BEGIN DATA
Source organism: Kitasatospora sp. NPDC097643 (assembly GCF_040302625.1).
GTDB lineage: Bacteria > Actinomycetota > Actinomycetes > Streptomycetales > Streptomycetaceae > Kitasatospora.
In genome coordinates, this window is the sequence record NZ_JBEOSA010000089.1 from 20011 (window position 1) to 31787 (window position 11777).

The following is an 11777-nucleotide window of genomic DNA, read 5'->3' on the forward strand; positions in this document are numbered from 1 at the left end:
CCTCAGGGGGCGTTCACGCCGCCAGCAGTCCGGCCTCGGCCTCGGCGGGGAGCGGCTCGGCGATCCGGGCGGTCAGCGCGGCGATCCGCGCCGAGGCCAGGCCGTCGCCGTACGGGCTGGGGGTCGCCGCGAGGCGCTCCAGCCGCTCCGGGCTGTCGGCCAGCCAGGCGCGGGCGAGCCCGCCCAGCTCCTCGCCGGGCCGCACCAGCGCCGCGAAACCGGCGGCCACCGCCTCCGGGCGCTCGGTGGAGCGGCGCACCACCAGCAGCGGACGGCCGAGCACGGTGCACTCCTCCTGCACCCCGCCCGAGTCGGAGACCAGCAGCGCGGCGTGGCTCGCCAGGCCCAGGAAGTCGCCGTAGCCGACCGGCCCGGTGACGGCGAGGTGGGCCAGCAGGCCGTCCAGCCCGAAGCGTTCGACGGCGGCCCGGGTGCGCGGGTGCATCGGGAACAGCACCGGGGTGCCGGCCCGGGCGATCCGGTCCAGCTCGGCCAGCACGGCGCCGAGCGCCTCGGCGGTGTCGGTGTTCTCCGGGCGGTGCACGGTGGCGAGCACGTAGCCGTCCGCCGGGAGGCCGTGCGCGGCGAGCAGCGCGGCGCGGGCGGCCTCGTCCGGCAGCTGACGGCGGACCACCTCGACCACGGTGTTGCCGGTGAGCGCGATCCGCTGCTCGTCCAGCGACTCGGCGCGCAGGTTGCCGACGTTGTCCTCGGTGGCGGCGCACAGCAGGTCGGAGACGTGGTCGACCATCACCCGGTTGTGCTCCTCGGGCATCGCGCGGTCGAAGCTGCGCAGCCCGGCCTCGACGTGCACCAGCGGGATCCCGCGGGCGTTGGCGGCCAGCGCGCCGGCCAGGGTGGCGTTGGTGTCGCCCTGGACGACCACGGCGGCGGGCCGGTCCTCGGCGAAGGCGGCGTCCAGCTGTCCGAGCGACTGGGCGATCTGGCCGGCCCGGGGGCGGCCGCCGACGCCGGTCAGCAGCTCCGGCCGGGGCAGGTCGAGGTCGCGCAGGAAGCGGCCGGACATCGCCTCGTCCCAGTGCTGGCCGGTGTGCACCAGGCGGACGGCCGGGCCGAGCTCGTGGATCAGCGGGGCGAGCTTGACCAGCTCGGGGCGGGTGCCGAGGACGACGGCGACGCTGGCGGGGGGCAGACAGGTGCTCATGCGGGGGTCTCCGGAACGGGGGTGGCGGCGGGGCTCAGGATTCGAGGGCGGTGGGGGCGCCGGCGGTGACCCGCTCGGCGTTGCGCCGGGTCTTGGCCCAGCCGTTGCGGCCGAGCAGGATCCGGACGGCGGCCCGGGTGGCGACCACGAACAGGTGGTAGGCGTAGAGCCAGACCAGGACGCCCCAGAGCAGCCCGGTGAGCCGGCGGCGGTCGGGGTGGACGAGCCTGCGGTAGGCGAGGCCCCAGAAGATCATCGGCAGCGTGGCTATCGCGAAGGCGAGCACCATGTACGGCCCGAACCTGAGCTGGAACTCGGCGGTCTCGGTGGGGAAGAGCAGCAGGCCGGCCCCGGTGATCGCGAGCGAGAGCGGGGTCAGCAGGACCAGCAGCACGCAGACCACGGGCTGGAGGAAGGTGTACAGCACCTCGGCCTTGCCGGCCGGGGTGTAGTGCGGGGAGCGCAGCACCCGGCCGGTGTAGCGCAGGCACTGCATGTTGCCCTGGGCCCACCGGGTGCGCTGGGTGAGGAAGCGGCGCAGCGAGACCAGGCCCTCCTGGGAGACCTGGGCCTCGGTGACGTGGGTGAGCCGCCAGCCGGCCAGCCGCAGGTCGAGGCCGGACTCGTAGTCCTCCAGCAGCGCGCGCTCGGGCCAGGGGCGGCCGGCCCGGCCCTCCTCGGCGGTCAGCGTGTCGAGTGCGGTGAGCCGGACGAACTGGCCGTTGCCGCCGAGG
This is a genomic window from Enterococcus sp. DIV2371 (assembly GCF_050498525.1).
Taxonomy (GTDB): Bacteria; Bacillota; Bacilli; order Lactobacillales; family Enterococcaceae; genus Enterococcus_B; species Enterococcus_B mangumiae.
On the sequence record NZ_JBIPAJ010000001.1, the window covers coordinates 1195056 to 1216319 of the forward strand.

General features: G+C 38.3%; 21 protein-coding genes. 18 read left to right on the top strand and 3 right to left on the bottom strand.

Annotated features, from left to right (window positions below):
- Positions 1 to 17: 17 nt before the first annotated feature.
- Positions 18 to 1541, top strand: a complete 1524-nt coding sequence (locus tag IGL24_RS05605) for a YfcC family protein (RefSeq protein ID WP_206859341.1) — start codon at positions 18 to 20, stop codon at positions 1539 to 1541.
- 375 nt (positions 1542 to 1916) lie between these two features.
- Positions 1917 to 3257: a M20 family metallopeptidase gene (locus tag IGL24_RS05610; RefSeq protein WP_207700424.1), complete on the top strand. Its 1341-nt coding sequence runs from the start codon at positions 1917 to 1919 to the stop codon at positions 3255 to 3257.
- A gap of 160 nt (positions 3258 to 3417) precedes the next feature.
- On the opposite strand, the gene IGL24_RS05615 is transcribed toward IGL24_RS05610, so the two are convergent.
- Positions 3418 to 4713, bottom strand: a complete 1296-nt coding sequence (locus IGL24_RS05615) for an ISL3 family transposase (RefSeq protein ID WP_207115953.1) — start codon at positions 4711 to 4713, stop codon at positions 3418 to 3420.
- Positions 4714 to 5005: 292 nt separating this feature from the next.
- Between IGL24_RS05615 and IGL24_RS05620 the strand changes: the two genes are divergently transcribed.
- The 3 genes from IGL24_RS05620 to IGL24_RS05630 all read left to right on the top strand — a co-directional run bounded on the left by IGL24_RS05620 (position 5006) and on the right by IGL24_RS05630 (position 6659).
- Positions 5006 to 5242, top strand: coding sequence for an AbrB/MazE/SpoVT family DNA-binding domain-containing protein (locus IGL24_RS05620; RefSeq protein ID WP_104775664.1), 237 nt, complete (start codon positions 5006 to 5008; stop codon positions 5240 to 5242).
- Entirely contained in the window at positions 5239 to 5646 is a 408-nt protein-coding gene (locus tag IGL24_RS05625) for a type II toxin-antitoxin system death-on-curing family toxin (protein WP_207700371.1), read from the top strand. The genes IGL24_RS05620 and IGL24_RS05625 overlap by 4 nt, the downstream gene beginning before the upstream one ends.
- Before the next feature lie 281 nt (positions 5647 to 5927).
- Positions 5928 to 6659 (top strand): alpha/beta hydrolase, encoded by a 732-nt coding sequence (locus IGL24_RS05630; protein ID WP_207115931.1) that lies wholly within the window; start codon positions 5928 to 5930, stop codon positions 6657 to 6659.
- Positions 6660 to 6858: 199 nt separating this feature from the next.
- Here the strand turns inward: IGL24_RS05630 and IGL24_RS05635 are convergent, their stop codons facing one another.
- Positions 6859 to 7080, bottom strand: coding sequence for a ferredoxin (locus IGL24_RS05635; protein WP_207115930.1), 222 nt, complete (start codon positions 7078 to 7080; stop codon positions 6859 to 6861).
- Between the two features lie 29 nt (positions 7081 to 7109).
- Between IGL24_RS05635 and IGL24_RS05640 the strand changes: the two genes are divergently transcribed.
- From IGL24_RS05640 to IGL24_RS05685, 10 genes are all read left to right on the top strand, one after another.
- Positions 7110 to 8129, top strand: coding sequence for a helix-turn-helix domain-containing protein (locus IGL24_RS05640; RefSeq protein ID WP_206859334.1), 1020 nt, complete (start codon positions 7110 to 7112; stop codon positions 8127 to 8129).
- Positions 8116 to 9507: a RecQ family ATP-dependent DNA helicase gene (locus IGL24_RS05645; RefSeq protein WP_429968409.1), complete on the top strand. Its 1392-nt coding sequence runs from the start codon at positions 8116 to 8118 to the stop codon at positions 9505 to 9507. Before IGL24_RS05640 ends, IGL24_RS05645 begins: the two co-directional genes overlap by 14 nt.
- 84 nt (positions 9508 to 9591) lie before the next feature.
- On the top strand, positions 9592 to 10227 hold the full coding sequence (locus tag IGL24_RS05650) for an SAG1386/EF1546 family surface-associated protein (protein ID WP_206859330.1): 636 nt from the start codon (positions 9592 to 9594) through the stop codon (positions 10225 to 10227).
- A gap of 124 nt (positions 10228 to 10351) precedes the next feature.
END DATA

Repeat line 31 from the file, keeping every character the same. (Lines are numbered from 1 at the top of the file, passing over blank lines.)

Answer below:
- Positions 7110 to 8129, top strand: coding sequence for a helix-turn-helix domain-containing protein (locus IGL24_RS05640; RefSeq protein ID WP_206859334.1), 1020 nt, complete (start codon positions 7110 to 7112; stop codon positions 8127 to 8129).